Though Prema Jayakumar's father works as a rickshaw driver in Mumbai, he did what he could to ensure that she and her siblings got the best education he could manage.
This week, his efforts were rewarded. Of the 29,339 people across India who took the national chartered accountants' examination, none scored more than Ms Jayakumar. "I am not educated and that is why I wanted to ensure that my children are," said Ms Jayakumar's father, Perumal, pictured above.
In a nation of 1.2 billion people, the examinations take on extraordinary significance. For those whose parents can afford it, they usually involve hours of extra studying and cramming. Such is the demand that towns such as Kota in Rajasthan state have sprung up to cater solely for students looking to pass these examinations.
The results of all these uniform tests are tallied nationally and the newspapers feverishly report the identity of various "toppers" in different fields. As it was, Ms Jayakumar got no special help, other than parents dedicated to ensuring that she and her siblings were not held back by their limited means. She also benefited from receiving a scholarship.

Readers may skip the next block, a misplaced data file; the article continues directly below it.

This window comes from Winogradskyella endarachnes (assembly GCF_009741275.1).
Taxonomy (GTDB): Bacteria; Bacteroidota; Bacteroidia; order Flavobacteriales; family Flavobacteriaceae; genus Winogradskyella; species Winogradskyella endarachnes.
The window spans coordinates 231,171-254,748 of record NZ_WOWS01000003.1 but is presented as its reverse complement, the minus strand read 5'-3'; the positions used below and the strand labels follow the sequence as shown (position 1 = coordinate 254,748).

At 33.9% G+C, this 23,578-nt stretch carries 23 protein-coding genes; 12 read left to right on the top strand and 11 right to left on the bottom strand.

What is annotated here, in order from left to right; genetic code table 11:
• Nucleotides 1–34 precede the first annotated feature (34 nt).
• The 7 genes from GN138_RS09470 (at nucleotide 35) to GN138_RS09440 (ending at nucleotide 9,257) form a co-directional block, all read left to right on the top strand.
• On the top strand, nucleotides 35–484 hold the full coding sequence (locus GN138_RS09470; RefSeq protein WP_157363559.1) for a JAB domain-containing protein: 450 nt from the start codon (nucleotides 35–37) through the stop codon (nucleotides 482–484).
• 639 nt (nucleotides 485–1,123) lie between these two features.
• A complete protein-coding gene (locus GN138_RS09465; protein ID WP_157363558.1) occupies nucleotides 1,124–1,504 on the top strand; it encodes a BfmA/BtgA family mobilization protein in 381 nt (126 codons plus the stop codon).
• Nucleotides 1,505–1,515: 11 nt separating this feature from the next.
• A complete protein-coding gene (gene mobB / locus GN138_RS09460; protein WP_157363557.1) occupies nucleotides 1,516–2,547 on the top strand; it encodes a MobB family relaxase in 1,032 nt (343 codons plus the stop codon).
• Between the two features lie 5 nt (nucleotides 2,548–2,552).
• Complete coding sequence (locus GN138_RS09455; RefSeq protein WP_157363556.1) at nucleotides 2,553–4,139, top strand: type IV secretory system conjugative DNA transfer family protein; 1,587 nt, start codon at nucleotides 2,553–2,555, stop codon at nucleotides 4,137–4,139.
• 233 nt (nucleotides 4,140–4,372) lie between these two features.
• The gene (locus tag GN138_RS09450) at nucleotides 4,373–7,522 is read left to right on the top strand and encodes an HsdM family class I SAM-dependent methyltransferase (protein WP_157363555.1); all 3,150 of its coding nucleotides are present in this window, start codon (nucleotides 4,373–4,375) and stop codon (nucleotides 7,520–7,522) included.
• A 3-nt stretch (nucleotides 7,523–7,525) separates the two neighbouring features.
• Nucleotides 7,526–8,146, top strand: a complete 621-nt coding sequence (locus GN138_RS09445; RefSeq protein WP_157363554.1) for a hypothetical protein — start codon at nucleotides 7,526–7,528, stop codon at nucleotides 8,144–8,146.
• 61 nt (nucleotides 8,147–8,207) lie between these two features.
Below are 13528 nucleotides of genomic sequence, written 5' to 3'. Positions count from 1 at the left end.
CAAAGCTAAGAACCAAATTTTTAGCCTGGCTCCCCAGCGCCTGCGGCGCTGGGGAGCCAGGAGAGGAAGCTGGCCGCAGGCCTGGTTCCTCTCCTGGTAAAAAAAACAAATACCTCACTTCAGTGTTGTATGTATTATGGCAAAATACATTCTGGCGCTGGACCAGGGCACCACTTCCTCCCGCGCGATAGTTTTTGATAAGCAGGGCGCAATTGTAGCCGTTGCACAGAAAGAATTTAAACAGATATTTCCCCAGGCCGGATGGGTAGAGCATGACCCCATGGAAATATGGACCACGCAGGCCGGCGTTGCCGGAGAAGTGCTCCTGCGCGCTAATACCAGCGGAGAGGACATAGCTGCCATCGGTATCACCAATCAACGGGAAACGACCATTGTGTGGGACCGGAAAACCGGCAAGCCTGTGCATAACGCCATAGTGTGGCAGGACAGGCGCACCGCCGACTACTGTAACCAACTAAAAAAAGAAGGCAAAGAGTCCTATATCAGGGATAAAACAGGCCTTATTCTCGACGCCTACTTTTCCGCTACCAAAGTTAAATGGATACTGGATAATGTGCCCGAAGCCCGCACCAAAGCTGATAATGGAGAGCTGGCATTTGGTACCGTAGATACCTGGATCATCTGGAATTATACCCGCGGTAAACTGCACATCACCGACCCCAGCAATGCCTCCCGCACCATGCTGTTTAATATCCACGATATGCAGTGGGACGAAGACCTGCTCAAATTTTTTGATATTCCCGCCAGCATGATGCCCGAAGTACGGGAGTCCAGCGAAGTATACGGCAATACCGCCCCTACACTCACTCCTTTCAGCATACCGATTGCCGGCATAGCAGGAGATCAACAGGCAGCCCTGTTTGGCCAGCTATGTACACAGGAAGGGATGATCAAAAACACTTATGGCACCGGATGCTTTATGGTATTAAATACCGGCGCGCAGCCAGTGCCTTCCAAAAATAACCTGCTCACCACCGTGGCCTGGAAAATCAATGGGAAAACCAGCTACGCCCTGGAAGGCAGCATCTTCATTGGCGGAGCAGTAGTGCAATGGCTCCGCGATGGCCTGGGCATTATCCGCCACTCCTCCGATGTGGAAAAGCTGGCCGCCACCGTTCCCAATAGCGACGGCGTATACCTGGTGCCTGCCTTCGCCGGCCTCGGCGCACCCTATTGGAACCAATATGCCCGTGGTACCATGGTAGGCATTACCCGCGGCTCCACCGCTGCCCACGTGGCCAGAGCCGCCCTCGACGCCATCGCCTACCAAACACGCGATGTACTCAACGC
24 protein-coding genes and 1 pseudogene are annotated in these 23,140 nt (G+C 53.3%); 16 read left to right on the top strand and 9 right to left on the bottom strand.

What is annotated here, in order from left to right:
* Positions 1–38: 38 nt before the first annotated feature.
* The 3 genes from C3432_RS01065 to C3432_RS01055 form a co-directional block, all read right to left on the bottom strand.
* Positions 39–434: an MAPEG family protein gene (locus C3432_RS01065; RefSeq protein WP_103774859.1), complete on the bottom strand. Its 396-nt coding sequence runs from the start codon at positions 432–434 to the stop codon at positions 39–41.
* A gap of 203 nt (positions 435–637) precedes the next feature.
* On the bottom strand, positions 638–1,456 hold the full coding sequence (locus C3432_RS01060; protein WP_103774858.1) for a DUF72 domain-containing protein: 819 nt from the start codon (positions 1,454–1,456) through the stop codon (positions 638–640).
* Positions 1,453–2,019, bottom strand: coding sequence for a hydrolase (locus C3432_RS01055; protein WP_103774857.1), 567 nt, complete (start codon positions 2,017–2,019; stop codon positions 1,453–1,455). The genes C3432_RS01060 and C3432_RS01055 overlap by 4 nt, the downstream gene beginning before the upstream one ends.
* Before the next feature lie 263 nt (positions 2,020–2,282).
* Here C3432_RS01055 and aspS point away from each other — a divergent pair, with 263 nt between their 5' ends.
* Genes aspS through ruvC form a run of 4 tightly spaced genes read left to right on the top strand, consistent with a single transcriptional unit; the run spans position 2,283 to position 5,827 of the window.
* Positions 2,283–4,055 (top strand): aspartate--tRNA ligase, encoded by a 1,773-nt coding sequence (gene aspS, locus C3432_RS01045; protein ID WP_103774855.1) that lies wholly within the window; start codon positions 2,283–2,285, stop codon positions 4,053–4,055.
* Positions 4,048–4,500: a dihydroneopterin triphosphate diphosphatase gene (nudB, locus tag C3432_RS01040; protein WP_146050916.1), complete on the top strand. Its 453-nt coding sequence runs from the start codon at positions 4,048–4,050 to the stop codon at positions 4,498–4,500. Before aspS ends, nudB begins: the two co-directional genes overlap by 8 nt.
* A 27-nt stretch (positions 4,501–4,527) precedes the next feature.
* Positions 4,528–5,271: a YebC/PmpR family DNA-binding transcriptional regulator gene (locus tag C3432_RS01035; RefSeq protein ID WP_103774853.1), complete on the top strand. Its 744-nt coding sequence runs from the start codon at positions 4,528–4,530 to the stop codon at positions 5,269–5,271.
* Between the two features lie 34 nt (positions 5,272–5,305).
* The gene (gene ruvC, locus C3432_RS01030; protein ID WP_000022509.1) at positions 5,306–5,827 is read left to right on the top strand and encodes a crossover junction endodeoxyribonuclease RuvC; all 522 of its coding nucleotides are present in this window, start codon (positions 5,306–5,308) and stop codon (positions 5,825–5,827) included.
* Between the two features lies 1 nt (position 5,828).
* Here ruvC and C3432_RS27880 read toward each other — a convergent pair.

Mr Jayakumar earns 15,000 rupees (£176) a month and the family still lives in a one-room apartment in the Malad district of the city.
Now, Ms Jayakumar's ambition is for her and her brother to get decent jobs to ensure her father can take it easy. It might even mean he can say goodbye to the rickshaw. She said: "We both can take care of our family very easily. It's a matter of months now until I get a job."
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